Mice, parasite, and infection
Female, six to eight weeks old, BALB/c mice were purchased from Academia Sinica Shanghai experimental animal centre. Plasmodium yoelii 17XL infections were initiated by intraperitoneal (IP) injection of 1 × 106P. yoelii 17XL parasitized red blood cells (pRBCs) per mouse. Parasitaemia was determined every other day by light microscopic examination of at least 1,000 erythrocytes on Giemsa-stained blood smears. Mortality was checked daily. All experiments were performed in compliance with local animal ethics committee requirements.
Allicin was purchased from Jinkongfu Pharmaceutical (Wuhan, China). The stock solution was prepared by dissolving allicin in ethanol at a concentration of 10 mg/ml. It was diluted to 1 mg/ml with phosphate buffered saline (PBS) before use. For animal experiment, BALB/c mice were randomly divided into three groups. Allicin was orally administered by gavage at a dose of 3 or 9 mg/kg/day on days 0–2 post-infection (PI). Mice in the control group received 0.2 ml PBS at the same time points. Three mice in each group were sacrificed on day 3 and 5, respectively. The experiment was repeated three times.
Spleen cell culture and quantification of cytokines
Spleens from BALB/c mice were removed aseptically and splenocytes were cultured as previously described. Splenocytes were adjusted to a final concentration of 1 × 107 cells/ml in RPMI1640 supplemented with 10% heat-inactivated foetal calf serum (FCS). Aliquots of the cell suspension (5 × 106 cells/well) were seeded into 24-well, flat-bottom, tissue culture plates in triplicate, and incubated for 48 hr at 37°C in a humidified 5% CO2 incubator. The supernatants were collected and stored at −80°C until assayed for cytokines.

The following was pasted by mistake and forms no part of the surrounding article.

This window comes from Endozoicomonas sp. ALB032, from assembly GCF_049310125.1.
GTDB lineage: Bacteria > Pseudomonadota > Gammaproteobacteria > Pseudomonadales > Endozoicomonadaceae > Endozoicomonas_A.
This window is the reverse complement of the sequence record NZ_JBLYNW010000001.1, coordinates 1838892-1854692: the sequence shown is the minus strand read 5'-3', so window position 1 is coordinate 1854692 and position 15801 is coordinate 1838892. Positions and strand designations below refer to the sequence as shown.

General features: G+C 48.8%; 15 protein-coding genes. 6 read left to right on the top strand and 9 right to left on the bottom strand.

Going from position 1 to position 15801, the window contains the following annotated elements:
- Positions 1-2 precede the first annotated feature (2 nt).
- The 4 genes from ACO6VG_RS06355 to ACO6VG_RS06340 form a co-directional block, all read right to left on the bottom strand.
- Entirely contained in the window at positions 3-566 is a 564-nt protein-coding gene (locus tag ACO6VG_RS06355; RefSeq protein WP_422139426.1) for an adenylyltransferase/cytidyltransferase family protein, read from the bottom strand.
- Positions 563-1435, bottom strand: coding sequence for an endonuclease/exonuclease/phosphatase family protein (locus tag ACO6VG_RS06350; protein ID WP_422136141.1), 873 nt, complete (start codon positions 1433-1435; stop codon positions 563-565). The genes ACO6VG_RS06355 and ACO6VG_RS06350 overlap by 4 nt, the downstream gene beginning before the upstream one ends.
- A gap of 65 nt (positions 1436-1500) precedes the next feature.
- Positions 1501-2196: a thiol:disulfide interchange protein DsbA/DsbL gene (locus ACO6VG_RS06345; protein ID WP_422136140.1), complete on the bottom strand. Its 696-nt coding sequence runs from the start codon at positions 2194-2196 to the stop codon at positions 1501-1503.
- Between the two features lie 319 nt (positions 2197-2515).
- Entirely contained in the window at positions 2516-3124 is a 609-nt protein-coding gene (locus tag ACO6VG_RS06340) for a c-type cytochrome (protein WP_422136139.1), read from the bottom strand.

Levels of IFN-γ, TNF, IL-12p70, IL-4 and IL-10 were measured by commercial enzyme-linked immunosorbent assay (ELISA) kits according to the manufacturer's protocols (R&D Systems, Minneapolis, MN, USA). As a measure of NO production, concentrations of NO2- in cell culture supernatants were determined by the Griess reaction.
At the indicated time points, splenocytes were obtained from infected BALB/c mice for flow cytometric analysis to determine the subsets of spleen DCs: CD11c+CD11b+ myeloid DCs (mDCs) and CD11c+CD45R/B220+ plasmacytoid DCs (pDCs), the population of CD11c+DCs expressing MHCII or TLR9, macrophages and Treg. Antibodies and their sources were described previously. Flow cytometry was performed on a FACS Calibur (BD Biosciences, San Diego, CA, USA) and analysed using the FlowJo software (Treestar, San Carlos, CA, USA).
For each experiment, three mice were used to obtain an average, and the average values from three experiments were used to calculate the mean and standard error (SEM). Statistical analysis was performed by one-way ANOVA using the statistical software SPSS version 16.0. Fisher’s LSD post-hoc test was applied to assess differences of each group. Time-to-event data were statistically analysed with the Kaplan-Meier approach to survival analysis using the statistical software SPSS version 16.0. P values less than 0.05 were considered statistically significant.
Allicin improves survival by reducing parasitaemia
Allicin preferentially enhances pro-inflammatory immune responses